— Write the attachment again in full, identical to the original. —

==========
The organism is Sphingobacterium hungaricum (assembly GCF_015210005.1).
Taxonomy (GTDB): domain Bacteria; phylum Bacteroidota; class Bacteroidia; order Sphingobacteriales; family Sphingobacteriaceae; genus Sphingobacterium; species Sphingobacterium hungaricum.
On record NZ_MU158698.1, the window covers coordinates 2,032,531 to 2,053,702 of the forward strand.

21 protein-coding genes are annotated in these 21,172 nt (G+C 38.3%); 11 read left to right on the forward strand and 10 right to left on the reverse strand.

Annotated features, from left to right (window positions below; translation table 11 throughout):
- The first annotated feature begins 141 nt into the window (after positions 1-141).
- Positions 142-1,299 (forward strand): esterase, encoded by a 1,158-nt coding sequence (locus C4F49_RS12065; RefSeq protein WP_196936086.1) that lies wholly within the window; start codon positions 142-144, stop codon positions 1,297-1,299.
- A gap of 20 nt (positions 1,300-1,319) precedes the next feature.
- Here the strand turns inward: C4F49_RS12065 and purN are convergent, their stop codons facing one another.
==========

The organism is Sphingobacterium hungaricum (assembly GCF_015210005.1).
Taxonomy (GTDB): domain Bacteria; phylum Bacteroidota; class Bacteroidia; order Sphingobacteriales; family Sphingobacteriaceae; genus Sphingobacterium; species Sphingobacterium hungaricum.
On record NZ_MU158698.1, the window covers coordinates 2,032,531 to 2,053,702 of the forward strand.

21 protein-coding genes are annotated in these 21,172 nt (G+C 38.3%); 11 read left to right on the forward strand and 10 right to left on the reverse strand.

Annotated features, from left to right (window positions below; translation table 11 throughout):
- The first annotated feature begins 141 nt into the window (after positions 1-141).
- Positions 142-1,299 (forward strand): esterase, encoded by a 1,158-nt coding sequence (locus C4F49_RS12065; RefSeq protein WP_196936086.1) that lies wholly within the window; start codon positions 142-144, stop codon positions 1,297-1,299.
- A gap of 20 nt (positions 1,300-1,319) precedes the next feature.
- Here the strand turns inward: C4F49_RS12065 and purN are convergent, their stop codons facing one another.